You don't encounter many people who live life completely on their own terms, the way Dean seems to have done from a very young age. Do you like deadly snakes? Go catch some and sneak ‘em into your parents’ house. Hate high school? Drop out. Want to study art with Salvador Dali? Just show up on his doorstep with a sample of your work. Want to collaborate on a novel with William S. Burroughs? Write him a letter and send him one of your stories. Want to sing with a famous orchestra? Just let them hear your voice and go on tour. Want to travel the world? Marry exotic women? Just do it. And if some venom finds its way into your bloodstream along the way, get over it, and don't hold it against the snakes.
– Katie Scarvey, Salisbury Post.
Fortunately I number among my friends a young man named Dean Ripa, who could have stepped from a Joseph Conrad novel. – William S. Burroughs.
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DEAN RIPA IS THE AUTHOR of the new mega-weird adventure novel Perseus Unbound, and numerous other works of fiction now being brought out for publication for the first time. Enjoying one of the most diverse and adventurous careers imaginable (renaissance-style painter, jazz singer, ethnographic art collector, professional snake hunter, de facto herpetologist, scientist and museum owner), Dean's ambitions have remain unchanged since his teen years when he tried (and failed) to publish his first novel at the age of 14, Confessions of a Gaboon Viper Lover (manuscript lost). “ ‘The world of letters is the only world worth living and dying in,’ wrote Robert Louis Stevenson, “and that is a feeling I have always shared. Looking back on my life I realize that even my maddest and most farfetched endeavors were only peripheral to my writing, a way of gathering the material and experiences that would someday, I hoped, enlarge my insights at the typewriter.” While on the road singing big-band songs for the Tommy Dorsey Orchestra, he was writing during the daytime in his hotel room. While traveling the world collecting dangerous snakes for zoos, he was still writing, and lugged a portable typewriter with him into the deepest jungles. Bitten 14 times during these journeys and several times near-death, he turned his roving pen toward the symptoms of snakebite itself, and wrote whole scientific tracts on the effects of the venom. But again, he was not interested in becoming a scientist, per se, simply adopting the scientific method as a means of expression. His lifelong fascination with snakes would take him to more than 30 tropical countries, but the snakes, he insists, held another purpose than the outward and obvious one of catching and possessing serpents. “The experiences were what I was after – extreme experiences. Snake could give me that – a life exotic and strange, and provide the financial means to keep it going. Like a drug leading into a kind of deep mysticism snakes were my drug to be sought after. . . my own personal doorway into an occult otherworldly experience probably not lived since the days when Ophiolatry was the Way, the Truth and the Life. Naturally, all this found its ways into the ink.Dean Ripa’s weird, exquisitely crafted letters to William S. Burroughs in the 1980s earned him a chance to collaborate with the author on his last and, some have said, fait accompli, “The Western Lands.” When Burroughs read Ripa’s first novel, The Lila (1989), he pronounced it “GREAT!!!” in caps and with exclamation points. “I really mean it! YOU are a writer!” Echoing Samuel Beckett’s own rather aloof seeming praise of himself (that Burroughs was “a writer”), in fact it was the greatest possible compliment, since Burroughs considered very few writers to be real writers at all.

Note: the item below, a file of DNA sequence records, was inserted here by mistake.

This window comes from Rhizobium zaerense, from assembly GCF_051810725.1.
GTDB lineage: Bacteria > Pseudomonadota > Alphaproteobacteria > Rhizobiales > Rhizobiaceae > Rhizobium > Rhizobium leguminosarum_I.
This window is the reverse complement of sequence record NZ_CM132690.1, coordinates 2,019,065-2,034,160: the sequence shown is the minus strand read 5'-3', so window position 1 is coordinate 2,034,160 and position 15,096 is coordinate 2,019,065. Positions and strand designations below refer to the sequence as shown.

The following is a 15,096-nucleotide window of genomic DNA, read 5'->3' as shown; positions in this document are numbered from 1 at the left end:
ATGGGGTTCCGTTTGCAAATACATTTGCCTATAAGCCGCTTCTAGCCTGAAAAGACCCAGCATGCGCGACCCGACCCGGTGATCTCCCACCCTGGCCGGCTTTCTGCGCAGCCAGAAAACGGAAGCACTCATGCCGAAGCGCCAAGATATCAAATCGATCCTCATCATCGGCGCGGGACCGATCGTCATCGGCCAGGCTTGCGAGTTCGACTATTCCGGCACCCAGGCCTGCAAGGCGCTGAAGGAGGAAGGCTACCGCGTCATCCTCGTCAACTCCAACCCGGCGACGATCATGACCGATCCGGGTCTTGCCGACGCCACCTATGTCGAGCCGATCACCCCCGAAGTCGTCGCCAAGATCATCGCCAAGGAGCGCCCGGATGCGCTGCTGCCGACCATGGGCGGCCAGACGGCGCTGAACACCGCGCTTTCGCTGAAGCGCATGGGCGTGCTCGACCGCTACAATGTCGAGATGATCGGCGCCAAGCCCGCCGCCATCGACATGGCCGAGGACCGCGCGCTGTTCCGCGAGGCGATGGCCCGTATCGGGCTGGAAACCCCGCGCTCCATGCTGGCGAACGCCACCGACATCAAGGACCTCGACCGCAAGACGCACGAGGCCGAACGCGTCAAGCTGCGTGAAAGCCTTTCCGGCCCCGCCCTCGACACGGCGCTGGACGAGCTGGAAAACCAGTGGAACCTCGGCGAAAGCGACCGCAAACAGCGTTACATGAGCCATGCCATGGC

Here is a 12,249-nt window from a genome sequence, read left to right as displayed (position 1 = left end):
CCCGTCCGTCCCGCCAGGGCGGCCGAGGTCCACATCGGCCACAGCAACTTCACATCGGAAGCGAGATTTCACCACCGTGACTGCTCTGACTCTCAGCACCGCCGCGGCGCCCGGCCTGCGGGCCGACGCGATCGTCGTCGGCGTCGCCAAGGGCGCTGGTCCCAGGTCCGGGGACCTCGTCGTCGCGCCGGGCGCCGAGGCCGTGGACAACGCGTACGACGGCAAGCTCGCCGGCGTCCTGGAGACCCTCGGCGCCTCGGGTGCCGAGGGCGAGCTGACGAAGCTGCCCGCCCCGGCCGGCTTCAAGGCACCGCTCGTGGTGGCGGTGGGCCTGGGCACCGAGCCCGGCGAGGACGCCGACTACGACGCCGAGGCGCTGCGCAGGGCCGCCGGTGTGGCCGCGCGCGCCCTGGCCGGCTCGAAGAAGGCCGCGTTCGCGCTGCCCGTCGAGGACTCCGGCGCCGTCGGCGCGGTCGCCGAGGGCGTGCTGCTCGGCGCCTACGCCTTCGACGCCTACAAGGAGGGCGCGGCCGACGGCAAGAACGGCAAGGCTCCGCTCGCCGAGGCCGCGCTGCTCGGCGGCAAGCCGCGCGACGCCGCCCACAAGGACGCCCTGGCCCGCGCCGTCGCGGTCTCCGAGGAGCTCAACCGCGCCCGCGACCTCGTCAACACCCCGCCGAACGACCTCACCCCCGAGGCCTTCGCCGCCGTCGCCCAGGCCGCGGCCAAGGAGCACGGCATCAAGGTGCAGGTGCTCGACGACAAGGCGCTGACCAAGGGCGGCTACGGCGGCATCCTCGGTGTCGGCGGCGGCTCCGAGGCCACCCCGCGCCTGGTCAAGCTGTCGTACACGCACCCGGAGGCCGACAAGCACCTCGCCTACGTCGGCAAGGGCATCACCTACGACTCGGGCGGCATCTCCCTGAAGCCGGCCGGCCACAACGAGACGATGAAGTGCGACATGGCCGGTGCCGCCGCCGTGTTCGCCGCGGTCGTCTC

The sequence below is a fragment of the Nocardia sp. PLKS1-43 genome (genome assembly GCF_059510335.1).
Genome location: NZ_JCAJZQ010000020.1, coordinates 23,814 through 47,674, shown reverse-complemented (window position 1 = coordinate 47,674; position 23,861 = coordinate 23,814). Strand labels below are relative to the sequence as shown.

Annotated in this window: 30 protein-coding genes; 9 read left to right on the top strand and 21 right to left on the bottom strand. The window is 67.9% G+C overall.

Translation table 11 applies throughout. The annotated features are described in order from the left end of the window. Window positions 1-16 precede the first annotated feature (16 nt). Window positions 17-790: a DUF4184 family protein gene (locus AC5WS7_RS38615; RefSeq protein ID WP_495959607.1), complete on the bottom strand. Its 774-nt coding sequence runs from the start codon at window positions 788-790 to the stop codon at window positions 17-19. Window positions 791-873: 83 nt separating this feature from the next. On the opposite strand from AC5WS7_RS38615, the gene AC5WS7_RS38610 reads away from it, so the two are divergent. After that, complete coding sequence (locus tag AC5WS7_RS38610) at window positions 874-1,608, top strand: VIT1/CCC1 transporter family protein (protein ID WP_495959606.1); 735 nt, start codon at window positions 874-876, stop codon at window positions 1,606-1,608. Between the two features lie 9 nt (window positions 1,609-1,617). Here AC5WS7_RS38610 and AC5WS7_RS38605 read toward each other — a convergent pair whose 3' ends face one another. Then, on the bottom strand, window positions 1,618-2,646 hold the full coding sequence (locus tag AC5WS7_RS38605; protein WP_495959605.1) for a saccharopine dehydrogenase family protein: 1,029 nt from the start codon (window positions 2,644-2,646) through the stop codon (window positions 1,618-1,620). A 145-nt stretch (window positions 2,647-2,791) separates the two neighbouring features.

After some initial publications and joint creative work with Burroughs in the 1980s, Dean Ripa seemed to have vanished suddenly from the literary scene. But he had not quit writing, far from it. “I recognized soon enough that it would be many years before I made any money with it [writing] and this was so firmly established in my mind that I soon abandoned even the notion of publishing, viewing it as a mere formality, an unnecessary distraction from the work at hand. Somehow in spite of all the very demanding other things that were happening around me, and that I was doing largely only to get money so as to keep on writing, I still managed to squeeze in 6 to 8 hours every day at the typewriter. And I did this religiously, day after day, year after year, till I woke up three decades later to realize I had produced more than a dozen novels.”
So under what bushel has Dean been hiding all these literary prodigies? Keep watching this website for publication updates on Dean’s latest, Perseus Unbound, a shocking tale of adventure and horror in the jungles of Central America.